Report from Rosa Cardenas Inquiltupa, Master Programme in Indigenous Studies, University of Tromsø
Financial support to the project: “Indigenous Water Resources Rights – A Case Study Of Chinchero Quechua People from Urbamba Cusco, Peru”
This project deals with social impact issues on indigenous territory in the Chinchero District. In particular, I focus on the exclusion of Quechua people from their traditional water resources in Lake Piuray, Chinchero Urubamba (Cusco). More precisely, ‘Indigenous peoples’ right to water’. From a judicial perspective this discussion will be extended to the understanding of the legal norms found in ILO 169, (Art. 14, and 15 ILO C169), “Water Law and Indigenous Rights” (WALIR). It sets out to analyse water rights in the traditional management modes of indigenous peoples and local communities as compared to the contents of current national legislation.
The present population of Chinchero 1 is located in an old pre-Hispanic town and constitutes one of the most representative examples of Andean cultural resistance. When dealing with the issue of water one has to consider culture, territory and language, which are still very relevant in social situations and in the livelihood of a culture. It relates to the wisdom and preservation of water, a knowledge which has not been spread enough.
I consider that the laws in favour of indigenous peoples must be used when they are required and necessary for the respect of indigenous peoples. One of my main objectives will be to inquire about this viewpoint. How could the ILO Convention No. 169 warrant the rights to water of the indigenous population in Chinchero? (Art. 14 and 15 of ILO C169), “Water Law and Indigenous Rights” (WALIR) I can easily see the important roles laws played in our local communities as well as, in a more global scale ILO 169, explained in terms of an international protecting law and as instrumental theory for Indigenous peoples.
It is critically important to analyse the political exclusion determinant which sheds light on the policy of undermining Indigenous peoples rights to water in Peru, a practice that shuts them out of the economic affair in the country.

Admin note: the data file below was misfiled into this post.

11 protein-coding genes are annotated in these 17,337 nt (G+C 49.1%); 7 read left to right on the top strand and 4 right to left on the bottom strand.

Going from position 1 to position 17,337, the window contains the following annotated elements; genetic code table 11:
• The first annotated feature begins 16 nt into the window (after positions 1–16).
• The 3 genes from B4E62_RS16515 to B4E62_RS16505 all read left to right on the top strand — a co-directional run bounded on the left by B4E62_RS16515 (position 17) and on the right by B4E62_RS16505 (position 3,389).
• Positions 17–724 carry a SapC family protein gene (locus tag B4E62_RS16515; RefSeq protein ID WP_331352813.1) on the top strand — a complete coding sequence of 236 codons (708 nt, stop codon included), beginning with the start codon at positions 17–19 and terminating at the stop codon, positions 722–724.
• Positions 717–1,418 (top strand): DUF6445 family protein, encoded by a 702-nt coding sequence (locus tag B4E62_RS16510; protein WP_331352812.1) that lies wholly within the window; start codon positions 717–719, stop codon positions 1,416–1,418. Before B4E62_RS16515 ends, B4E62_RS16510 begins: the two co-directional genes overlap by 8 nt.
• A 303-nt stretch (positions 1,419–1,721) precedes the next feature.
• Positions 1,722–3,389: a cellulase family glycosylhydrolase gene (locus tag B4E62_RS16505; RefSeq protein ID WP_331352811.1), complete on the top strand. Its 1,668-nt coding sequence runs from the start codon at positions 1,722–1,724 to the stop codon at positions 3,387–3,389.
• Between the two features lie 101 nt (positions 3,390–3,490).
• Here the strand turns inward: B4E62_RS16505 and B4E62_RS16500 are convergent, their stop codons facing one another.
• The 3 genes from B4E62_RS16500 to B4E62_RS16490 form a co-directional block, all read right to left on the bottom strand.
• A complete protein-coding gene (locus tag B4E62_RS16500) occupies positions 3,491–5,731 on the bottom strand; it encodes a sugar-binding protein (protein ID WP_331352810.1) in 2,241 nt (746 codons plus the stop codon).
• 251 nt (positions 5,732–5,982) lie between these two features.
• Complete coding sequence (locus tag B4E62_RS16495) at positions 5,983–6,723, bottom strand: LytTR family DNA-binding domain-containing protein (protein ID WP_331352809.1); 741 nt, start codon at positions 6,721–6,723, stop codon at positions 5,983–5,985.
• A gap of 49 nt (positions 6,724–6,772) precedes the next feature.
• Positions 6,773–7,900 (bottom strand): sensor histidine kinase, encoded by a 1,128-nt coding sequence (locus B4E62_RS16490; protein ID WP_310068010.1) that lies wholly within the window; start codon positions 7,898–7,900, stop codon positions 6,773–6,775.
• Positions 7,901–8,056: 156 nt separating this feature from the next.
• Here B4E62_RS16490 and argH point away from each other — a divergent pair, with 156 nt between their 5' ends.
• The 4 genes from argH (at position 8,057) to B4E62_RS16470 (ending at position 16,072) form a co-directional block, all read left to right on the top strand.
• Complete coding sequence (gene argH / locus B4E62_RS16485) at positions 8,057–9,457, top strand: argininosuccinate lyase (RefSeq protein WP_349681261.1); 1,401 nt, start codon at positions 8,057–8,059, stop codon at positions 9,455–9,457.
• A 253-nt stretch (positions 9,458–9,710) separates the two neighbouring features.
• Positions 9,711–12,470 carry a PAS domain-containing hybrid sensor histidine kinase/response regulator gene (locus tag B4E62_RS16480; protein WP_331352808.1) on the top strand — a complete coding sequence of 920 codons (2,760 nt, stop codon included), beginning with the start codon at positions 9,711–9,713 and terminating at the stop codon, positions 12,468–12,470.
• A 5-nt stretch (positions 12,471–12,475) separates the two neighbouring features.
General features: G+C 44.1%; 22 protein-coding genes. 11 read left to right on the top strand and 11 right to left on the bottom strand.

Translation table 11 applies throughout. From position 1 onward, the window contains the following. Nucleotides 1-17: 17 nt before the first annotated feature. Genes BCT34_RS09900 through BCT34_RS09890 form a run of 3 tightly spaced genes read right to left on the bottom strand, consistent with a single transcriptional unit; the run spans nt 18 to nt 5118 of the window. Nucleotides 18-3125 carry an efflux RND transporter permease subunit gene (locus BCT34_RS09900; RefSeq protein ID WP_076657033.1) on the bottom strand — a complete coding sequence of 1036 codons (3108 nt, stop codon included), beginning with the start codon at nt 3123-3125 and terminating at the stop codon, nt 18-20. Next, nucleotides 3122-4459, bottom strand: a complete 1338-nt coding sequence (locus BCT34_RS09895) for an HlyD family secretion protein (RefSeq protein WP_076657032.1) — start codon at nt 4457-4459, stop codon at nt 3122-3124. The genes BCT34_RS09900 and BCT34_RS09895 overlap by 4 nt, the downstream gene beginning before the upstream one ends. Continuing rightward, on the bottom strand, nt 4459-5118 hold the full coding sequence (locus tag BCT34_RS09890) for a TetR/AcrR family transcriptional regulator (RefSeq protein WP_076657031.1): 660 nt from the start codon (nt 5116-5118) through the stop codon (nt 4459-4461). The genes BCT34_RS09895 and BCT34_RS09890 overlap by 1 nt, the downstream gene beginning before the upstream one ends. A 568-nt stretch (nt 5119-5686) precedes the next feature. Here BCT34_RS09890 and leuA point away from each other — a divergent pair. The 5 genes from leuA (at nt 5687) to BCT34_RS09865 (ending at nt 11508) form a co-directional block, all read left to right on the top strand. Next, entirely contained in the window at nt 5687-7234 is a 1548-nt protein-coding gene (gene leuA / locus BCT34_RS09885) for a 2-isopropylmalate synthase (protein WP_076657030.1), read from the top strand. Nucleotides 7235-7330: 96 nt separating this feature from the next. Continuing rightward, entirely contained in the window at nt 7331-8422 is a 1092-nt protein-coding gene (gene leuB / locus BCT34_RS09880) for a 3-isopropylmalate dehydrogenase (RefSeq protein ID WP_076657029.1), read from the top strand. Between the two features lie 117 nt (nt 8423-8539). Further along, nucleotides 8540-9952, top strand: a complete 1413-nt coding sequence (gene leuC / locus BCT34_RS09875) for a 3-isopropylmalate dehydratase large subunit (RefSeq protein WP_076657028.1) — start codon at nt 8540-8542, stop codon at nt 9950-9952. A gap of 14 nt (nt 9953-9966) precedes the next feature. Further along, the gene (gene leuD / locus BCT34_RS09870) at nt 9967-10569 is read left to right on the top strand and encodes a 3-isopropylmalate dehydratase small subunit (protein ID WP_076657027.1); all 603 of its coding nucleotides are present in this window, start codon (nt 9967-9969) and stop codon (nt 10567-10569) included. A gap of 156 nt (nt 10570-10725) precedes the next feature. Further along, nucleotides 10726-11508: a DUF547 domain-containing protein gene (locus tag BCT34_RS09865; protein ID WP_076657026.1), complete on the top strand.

Traditional water management, with its own rules and regulations, is a very fascinating subject but is in danger of extinction, through state policies. Likewise, private and public companies violate Indigenous Rights. Presently, the water from Lake Piuray, which belongs to the territories of the Indigenous people of Chinchero, is used by third parties and is administered by the water company SEDA CUSCO 2.
In order to come to terms more easily with my fieldwork, I located the main actors or informants in social areas (Indigenous peoples from the communities of Chinchero) and in political areas (state institutions). I interviewed private persons, state institution functionaries and community leaders from the affected district of Chinchero. I had obtained information from the Ministry of Agriculture, Institute of Environmental Issues (IMA), Seda Cusco Water Company, Quality Water Control Institution (Sunass), Municipal Government of Chinchero and the Health Centre of Chinchero. I have also used informants from Indigenous organizations.
Most of the communities don’t have water for daily use; some have 1 hour of water a day and some only half an hour. Most use spring water but much of it has dried out due to global worming and shifts in the ecosystems. Indigenous peoples demand control of their resources and the adoption of corrective measures to obtain legal shelter.
Despite the fact that the Lake of Piuray, located in the District of Chinchero, is the main water supplier to Cusco (88,28% of the total production of this lake is consumed by Cusco citizens) the company CEDA CUSCO, which administers the above mentioned supply of water, has denied the use of this resource to the citizens of Chinchero.
- Chinchero has 20 communities with a population of 10,349 according to the last census of 2005. Tilbake
- Translated from source: www. mef.gob.pe/ propuesta/ DNPP/ directives/ 2004/ entidades_005.EPS SEDACUSCO S.A. is a municipal (public) company. Like other companies providing sanitation services, its private rights are regulated by Resolution of Supervision no. 26-95-pres/vmi/sss released on March 3, 1995. This Resolution also determines its responsibility to serve the provinces of Cusco, Anta Paucartambo and Urubamba. However, actually at the present the company offers services to the localities of Cusco, Huarocondo, Paucartambo and Urubamba, with a total population of 307,240. Tilbake